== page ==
Loss of biodiversity, habitat fragmentation and pollution, and subsequent degradation of natural environments threaten the range of ecosystem services that support all life on this planet. These changes, among others, are also driving the emergence of infectious diseases, with negative health outcomes for humans, animals, and our shared environment. Historically, interventions aimed at human and agricultural health issues did not always integrate wildlife or environmental health as part of the solution, which has resulted in unintended consequences. One Health recognises the interdependence of humans, animals and their shared environment, and provides a conceptual framework for developing interventions that optimise outcomes for human, animal and environmental health. However, there is a need to clearly articulate the core values, goals, and objectives of One Health for all relevant sectors in order to maximise synergies for communication, coordination, collaboration, and, ultimately, for joint actions on disease control and prevention. Application of systems and harm reduction approaches, focusing on the socio-economic and environmental determinants of health, and ensuring good governance and effective leadership will also maximise the opportunities to develop ‘win-win-win’ solutions to global health and environmental challenges. These solutions would help propel One Health forward to reach its full potential and truly optimise health outcomes for all.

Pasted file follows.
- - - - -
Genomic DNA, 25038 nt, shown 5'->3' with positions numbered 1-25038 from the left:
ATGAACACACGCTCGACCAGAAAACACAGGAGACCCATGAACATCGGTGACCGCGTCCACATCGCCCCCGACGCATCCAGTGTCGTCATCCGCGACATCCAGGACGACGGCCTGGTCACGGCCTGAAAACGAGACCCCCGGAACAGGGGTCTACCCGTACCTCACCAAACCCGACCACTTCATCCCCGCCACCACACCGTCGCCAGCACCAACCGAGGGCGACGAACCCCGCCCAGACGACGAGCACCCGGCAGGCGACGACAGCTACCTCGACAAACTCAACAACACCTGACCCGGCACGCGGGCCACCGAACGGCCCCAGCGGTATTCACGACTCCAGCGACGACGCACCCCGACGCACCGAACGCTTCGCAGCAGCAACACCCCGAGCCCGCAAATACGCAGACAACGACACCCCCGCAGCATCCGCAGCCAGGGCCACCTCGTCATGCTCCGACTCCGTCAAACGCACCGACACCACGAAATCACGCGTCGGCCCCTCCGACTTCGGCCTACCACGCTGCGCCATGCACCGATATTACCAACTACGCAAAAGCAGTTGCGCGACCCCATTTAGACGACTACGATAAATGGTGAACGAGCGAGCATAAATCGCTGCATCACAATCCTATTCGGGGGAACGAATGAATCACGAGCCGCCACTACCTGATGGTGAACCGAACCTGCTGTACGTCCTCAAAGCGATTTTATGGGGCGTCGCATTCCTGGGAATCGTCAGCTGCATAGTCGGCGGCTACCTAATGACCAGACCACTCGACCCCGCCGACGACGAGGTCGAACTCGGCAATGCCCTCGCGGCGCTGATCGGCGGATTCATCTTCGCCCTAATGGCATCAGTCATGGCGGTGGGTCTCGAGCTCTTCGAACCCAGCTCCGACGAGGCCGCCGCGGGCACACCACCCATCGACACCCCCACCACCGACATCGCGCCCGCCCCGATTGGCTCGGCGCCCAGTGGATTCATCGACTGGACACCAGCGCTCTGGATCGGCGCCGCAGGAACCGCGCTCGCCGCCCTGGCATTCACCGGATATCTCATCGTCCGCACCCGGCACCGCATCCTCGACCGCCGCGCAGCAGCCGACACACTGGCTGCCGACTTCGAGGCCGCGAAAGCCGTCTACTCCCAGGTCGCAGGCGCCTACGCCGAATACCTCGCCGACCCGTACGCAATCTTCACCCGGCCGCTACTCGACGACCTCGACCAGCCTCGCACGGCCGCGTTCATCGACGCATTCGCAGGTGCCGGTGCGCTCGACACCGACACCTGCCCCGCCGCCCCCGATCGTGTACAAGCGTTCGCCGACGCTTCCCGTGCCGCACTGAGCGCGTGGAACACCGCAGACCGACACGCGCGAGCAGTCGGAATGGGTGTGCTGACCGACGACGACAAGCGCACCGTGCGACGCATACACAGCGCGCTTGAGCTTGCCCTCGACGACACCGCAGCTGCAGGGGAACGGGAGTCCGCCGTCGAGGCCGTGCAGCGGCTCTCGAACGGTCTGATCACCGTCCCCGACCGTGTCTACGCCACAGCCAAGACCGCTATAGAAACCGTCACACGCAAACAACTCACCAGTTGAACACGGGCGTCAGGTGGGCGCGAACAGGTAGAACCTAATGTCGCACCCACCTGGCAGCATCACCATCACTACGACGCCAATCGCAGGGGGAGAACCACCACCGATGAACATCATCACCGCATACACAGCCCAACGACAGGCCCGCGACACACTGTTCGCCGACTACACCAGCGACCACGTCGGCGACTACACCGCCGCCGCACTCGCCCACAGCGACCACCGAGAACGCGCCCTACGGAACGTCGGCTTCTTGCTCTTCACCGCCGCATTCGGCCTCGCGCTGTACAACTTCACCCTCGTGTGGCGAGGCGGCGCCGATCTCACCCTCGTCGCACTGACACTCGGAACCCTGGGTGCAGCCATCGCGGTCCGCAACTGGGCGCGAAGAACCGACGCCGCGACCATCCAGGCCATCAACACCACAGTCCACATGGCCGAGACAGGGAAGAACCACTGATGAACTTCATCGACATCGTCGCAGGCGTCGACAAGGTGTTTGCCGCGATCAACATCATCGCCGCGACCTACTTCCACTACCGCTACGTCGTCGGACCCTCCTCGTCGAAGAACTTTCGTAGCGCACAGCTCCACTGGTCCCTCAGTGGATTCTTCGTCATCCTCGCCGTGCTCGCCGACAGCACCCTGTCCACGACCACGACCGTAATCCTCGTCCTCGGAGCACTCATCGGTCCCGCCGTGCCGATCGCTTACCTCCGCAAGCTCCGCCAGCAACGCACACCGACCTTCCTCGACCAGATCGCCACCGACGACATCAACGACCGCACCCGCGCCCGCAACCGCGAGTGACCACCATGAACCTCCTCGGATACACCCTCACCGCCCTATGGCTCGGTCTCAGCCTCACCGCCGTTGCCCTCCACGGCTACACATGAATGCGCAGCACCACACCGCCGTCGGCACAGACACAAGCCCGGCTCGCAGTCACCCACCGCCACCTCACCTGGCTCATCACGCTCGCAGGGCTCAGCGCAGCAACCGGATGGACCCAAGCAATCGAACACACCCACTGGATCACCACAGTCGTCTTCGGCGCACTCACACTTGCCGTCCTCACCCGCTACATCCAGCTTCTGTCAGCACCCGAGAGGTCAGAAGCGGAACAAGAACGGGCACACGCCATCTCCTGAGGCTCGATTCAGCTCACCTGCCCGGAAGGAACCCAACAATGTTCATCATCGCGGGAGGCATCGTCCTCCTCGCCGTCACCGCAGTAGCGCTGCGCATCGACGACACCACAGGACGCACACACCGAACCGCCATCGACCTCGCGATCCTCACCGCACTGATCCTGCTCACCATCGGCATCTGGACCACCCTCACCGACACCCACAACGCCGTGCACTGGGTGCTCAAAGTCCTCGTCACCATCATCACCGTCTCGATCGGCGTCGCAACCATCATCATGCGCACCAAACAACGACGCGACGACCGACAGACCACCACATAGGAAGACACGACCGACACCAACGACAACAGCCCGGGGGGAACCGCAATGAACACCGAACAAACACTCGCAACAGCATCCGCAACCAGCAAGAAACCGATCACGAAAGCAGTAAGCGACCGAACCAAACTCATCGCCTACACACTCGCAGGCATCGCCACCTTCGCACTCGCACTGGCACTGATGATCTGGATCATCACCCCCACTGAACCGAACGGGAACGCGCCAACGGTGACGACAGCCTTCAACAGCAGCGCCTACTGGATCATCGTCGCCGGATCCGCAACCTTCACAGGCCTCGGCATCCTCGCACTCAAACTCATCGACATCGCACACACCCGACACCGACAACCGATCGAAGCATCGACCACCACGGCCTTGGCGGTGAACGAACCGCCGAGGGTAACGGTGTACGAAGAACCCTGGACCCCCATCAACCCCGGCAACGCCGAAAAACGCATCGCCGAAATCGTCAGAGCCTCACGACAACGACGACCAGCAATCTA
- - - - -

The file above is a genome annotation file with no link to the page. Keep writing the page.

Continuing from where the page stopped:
|Title||One Health: A perspective from wildlife and environmental health sectors|
|Authors||Jonathan M. Sleeman, Katherine L. D. Richgels, C. LeAnn White, C. Stephen|
|Publication Subtype||Journal Article|
|Series Title||Scientific and Technical Review|
|Record Source||USGS Publications Warehouse|
|USGS Organization||National Wildlife Health Center|